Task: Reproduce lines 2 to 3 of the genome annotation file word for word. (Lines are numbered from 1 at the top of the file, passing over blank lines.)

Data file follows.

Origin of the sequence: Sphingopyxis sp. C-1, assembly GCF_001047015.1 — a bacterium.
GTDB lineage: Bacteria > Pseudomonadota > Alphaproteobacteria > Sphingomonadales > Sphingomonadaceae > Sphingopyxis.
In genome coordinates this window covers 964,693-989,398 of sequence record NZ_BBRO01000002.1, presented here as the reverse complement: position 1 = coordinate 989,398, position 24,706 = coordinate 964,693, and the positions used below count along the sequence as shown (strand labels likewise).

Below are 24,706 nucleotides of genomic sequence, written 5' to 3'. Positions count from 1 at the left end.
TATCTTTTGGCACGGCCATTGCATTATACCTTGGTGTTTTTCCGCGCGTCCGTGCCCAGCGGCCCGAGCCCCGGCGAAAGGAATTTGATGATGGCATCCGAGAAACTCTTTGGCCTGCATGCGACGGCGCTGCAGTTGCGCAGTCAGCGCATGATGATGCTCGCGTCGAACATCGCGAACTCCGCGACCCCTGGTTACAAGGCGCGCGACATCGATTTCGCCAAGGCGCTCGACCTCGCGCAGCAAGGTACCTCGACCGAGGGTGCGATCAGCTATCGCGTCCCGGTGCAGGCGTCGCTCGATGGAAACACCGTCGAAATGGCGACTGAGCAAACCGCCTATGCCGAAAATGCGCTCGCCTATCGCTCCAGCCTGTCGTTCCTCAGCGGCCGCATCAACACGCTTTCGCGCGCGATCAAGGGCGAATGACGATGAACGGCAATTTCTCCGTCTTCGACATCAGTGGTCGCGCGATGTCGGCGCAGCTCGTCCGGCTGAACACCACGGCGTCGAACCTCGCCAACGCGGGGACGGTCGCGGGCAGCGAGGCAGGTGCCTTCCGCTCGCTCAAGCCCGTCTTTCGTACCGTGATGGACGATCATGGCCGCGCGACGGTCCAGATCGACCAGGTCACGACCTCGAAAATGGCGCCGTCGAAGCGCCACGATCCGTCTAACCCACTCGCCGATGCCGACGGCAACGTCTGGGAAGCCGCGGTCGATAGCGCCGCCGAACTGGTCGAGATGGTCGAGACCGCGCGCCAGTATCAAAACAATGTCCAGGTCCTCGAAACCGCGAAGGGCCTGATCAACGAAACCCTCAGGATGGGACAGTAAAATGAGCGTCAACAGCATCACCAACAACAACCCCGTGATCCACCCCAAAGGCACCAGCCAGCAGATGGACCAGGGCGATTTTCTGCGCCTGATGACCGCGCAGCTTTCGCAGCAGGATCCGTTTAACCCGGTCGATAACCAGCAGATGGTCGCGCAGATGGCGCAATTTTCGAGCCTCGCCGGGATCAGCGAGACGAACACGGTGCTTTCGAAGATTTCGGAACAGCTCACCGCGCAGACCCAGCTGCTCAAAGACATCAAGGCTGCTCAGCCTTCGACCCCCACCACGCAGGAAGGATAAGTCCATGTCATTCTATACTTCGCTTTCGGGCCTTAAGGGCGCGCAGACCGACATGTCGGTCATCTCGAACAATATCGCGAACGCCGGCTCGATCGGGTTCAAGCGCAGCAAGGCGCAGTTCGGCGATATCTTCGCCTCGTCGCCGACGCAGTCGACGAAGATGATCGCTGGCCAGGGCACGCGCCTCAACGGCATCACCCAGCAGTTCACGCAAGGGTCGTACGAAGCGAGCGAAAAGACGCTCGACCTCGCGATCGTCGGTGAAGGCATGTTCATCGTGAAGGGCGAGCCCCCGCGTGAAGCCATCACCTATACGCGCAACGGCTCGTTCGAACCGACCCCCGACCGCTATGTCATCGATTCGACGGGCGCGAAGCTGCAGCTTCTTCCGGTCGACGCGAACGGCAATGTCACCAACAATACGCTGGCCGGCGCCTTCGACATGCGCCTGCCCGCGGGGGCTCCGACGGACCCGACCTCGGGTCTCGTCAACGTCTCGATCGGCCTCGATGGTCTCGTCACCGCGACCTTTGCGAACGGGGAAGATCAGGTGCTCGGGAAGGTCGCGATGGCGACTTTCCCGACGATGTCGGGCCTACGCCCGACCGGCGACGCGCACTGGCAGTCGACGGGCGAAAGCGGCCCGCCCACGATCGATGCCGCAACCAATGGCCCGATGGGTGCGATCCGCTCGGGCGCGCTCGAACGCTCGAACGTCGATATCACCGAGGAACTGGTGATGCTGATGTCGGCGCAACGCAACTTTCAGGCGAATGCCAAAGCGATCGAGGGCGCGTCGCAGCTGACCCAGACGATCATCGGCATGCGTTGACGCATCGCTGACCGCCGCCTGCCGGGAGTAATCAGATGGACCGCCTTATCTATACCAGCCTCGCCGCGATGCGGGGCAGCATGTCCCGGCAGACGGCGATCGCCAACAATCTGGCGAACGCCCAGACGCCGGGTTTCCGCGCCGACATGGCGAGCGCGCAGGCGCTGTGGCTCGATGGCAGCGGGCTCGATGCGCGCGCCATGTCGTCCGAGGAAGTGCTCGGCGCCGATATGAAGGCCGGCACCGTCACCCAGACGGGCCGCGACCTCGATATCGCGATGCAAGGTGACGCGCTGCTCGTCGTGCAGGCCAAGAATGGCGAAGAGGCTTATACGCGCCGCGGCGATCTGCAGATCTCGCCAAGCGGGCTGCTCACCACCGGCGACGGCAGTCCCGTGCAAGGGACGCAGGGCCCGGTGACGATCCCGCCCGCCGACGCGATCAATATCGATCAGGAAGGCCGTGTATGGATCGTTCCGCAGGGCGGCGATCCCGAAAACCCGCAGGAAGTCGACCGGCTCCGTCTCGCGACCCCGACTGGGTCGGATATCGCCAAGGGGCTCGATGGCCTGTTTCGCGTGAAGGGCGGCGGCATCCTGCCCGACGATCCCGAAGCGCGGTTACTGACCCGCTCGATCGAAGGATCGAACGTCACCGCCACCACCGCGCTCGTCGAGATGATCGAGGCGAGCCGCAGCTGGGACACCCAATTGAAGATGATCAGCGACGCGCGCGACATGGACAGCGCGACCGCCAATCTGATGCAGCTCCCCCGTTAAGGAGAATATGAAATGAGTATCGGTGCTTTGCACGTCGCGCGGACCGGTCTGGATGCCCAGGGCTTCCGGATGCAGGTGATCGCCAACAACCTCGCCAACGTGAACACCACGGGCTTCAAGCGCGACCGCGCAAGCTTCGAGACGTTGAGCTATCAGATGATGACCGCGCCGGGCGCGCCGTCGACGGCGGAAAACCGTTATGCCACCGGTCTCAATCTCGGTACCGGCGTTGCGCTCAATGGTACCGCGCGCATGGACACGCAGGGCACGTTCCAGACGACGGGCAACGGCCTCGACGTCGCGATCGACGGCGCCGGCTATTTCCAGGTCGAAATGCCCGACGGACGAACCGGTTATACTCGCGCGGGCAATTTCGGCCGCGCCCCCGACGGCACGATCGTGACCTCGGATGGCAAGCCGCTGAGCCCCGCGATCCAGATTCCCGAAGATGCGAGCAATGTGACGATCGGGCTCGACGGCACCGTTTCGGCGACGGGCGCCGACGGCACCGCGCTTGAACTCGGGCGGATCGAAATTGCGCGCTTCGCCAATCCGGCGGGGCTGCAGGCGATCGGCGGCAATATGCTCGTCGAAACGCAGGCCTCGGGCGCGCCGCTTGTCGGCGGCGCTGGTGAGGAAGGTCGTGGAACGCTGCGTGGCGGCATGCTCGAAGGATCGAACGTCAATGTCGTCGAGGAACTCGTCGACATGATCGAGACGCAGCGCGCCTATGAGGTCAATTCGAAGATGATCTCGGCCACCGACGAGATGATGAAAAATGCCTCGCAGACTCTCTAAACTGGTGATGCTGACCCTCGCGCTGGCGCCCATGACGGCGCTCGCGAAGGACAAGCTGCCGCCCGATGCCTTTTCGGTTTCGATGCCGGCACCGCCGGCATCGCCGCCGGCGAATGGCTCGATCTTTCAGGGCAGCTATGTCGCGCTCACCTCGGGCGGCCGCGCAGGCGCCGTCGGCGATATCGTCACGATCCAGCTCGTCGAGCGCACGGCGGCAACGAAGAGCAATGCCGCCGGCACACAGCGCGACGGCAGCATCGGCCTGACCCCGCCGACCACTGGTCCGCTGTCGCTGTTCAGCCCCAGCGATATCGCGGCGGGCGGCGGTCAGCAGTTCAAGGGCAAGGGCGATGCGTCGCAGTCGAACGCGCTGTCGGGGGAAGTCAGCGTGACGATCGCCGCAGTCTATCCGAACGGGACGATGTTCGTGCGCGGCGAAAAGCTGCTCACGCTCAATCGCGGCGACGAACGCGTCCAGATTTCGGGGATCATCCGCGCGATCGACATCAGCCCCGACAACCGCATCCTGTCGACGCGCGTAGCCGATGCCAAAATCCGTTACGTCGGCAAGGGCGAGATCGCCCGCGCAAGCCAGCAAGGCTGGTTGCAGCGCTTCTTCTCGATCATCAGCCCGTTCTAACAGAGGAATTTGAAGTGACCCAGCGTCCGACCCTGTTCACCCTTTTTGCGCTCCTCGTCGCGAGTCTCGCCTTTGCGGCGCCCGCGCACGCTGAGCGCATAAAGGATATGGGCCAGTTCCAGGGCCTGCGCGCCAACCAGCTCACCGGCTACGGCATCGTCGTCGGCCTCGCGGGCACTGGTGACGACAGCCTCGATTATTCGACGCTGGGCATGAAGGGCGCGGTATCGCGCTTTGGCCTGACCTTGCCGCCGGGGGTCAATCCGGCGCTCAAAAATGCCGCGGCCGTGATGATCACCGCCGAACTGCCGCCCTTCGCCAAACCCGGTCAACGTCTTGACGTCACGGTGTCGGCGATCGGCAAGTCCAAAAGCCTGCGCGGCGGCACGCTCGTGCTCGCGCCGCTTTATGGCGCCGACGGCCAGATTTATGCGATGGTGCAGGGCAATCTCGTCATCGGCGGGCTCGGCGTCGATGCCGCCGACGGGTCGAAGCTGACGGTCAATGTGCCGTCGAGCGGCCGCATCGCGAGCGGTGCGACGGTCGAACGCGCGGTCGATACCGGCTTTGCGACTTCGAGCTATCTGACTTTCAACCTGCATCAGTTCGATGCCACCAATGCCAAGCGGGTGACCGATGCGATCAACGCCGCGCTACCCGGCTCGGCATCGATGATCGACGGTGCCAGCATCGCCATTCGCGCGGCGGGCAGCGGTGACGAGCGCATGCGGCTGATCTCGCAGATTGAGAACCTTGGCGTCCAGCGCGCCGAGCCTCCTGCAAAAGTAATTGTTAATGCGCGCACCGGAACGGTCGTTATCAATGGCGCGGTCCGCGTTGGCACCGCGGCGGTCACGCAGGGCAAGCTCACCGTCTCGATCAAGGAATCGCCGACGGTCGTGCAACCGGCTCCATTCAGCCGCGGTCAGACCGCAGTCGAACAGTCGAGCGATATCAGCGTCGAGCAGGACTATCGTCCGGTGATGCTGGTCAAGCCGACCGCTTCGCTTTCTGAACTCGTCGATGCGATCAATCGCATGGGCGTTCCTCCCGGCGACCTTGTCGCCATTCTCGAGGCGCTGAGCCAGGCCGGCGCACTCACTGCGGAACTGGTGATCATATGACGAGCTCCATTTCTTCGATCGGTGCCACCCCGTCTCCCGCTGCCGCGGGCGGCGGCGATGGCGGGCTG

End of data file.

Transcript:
GTDB lineage: Bacteria > Pseudomonadota > Alphaproteobacteria > Sphingomonadales > Sphingomonadaceae > Sphingopyxis.
In genome coordinates this window covers 964,693-989,398 of sequence record NZ_BBRO01000002.1, presented here as the reverse complement: position 1 = coordinate 989,398, position 24,706 = coordinate 964,693, and the positions used below count along the sequence as shown (strand labels likewise).